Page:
MANHATTAN (PIX11) — The near-record high temperature reading in New York City on Friday, and the record high in Newark, N. J., are the result of information recorded at federal weather monitoring facilities in those locations.
With the federal government shut down, however, the effect of a lack of government activity is being felt in forecasting and research. Add to that a tropical storm on the way, and suddenly there’s a cause for concern. Despite that, though, weather experts tell PIX11 News that the concern need not be great.
The normal temperature for Oct. 4 is about 68 degrees, so Friday’s high temperature was a topic of conversation.
“It’s 84 degrees outside, you guys,” said a PIX11 fan in Midtown Friday, as she passed a large-screen temperature readout on a billboard on Seventh Avenue at 35th Street.
Another woman, who was mailing a letter at that intersection, commented about the heat.
“It’s absurd,” she said. “It’s October!”
Before she walked off, she had a further reaction, as well, and it was directed at the source of much of the weather information we receive, the National Weather Service. “It’s shut down,” she said to PIX11 News. “The whole thing stinks.”
In addition to unusually high temperatures here, a named storm is about to impact the entire eastern U.S., and the government, which is tasked with helping to forecast and prepare for severe weather, is shut down.
In fact, the homepage for the National Oceanographic and Atmospheric Administration, or NOAA, which oversees the National Weather Service, is a full screen stating that “Due to the Federal government shutdown, NOAA.gov and most associated web sites are unavailable.”
It was a development that was of little consequence to at least one person on their lunch break in midtown, who spoke with PIX11 News.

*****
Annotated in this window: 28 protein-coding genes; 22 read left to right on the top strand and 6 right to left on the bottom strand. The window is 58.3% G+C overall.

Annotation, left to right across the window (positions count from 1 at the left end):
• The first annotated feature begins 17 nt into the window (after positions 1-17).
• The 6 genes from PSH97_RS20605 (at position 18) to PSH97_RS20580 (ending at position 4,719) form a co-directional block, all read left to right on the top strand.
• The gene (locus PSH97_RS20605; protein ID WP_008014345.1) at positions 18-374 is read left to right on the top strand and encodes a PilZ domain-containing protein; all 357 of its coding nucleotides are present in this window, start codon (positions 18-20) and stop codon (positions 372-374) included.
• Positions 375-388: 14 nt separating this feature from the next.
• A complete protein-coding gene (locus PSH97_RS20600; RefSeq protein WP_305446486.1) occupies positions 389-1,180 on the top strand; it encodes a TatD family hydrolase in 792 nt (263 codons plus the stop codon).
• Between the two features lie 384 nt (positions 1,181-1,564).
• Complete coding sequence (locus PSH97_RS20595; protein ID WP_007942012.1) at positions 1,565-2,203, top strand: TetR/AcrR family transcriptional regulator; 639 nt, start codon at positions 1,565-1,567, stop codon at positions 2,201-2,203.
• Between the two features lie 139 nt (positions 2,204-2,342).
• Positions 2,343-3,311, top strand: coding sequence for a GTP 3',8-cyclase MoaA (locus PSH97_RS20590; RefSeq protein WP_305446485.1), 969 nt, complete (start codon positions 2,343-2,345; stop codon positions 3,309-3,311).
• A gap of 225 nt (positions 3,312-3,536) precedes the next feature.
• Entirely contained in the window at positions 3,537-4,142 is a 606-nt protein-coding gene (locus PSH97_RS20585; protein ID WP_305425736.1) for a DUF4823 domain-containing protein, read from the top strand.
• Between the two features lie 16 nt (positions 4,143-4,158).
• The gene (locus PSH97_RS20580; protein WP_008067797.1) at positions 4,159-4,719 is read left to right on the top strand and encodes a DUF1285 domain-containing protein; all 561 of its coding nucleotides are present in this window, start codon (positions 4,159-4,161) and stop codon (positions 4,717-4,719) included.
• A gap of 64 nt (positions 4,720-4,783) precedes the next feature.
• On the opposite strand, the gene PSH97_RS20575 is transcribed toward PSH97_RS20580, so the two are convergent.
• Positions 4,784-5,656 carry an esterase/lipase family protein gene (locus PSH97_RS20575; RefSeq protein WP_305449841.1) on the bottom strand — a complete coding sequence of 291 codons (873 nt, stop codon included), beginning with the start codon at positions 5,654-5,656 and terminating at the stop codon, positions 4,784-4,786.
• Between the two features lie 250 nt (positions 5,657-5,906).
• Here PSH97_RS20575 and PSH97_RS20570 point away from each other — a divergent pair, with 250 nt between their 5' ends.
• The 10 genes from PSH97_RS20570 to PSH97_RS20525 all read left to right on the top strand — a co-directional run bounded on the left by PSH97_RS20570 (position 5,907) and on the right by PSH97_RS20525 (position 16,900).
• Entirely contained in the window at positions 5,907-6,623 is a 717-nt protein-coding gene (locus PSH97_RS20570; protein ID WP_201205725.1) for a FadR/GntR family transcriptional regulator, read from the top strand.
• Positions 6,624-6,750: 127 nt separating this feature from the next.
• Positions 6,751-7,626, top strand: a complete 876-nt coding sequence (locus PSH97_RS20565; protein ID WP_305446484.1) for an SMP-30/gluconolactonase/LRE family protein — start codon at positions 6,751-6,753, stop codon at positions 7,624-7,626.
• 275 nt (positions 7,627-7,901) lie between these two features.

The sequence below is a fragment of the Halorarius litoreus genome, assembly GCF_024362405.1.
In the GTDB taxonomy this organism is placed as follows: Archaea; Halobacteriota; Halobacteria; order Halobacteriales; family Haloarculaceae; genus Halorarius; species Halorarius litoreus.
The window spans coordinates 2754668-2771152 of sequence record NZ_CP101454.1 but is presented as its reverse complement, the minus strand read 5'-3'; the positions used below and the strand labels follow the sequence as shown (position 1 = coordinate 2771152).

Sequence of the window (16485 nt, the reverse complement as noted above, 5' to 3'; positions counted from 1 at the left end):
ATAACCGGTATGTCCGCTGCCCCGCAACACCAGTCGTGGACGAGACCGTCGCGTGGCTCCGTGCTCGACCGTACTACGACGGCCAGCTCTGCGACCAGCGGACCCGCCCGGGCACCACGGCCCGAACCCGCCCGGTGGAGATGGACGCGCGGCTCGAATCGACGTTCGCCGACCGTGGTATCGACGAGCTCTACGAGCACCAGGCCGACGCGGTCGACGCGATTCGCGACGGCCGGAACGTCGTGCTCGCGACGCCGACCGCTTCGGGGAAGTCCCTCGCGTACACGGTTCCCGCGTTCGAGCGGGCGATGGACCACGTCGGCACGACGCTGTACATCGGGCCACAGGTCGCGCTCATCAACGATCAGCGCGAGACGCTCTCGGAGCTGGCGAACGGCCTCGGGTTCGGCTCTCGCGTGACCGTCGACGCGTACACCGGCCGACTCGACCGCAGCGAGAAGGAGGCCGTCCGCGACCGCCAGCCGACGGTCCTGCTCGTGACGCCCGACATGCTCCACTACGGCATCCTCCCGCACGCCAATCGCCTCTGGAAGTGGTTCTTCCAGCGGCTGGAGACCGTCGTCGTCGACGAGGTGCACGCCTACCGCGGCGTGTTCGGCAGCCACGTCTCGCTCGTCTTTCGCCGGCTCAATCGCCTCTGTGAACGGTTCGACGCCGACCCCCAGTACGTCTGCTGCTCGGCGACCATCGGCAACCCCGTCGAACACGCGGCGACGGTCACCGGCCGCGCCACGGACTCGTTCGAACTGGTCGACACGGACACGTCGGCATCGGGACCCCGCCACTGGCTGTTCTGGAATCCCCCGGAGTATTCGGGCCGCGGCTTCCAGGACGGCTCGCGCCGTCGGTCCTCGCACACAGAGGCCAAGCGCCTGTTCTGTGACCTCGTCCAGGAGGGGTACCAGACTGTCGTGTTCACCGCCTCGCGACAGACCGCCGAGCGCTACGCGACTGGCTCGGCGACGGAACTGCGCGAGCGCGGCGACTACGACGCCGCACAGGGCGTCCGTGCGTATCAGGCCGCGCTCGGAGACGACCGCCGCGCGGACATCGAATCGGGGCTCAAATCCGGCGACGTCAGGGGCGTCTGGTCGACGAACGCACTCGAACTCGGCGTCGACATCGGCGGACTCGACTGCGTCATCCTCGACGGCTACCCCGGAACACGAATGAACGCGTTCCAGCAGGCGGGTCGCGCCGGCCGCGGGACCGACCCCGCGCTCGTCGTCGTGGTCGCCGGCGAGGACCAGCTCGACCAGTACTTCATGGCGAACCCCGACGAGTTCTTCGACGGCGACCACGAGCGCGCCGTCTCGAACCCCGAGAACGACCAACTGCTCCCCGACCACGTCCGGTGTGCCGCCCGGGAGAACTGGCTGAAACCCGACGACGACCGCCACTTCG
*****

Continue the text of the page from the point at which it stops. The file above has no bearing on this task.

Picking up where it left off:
“I think they’re wrong so many times,” he said, about the National Weather Service, “that it doesn’t matter if they’re there or not, to tell you the truth.”
He may be right about the lack of a need to panic, although for different reasons than weather experts say.
“The good news,” Michael Schlacter told PIX11 News, “is the government is prioritizing urgent, critical information that impacts life and property.”
Schlacter is the chief meteorologist at Weather 2000, a business that makes long term weather forecasts for weather-sensitive industries like energy companies and utilities.
He pointed out that clicking through on the NOAA website brings a user to a continuously updated National Weather Service homepage on which weather conditions for any location in the U.S. can be found. Essential weather service is still very much active.
Also, it’s worth noting, particularly with Tropical Storm Karen approaching, some 78 percent of all FEMA staff were not furloughed in the government shutdown, after they were deemed “excepted” from temporary cutbacks because of the importance of their positions. Even more employees are being brought back.
All of that doesn’t change the fact, however, that there is wacky weather nationwide right now.
“We have summer weather with a tropical storm,” said Schlacter, who also pointed out that the Northeast is seeing record high temperatures, including the first string of six days above 80 degrees ever recorded in Washington, D.C. “And we have blizzard conditions in the Midwest,” Schlacter said, fascinated that it’s all happening at once.
He said that he, his company and other meteorologists were not suffering from not having full government weather reporting, since all important government weather research is proceeding. However, even he acknowledged that having full government service would be helpful.
“It’s the longer term research,” Schlacter said, referring as an example to access to archived information on soil samples to see how weather has affected crops, “that are shut down for now.”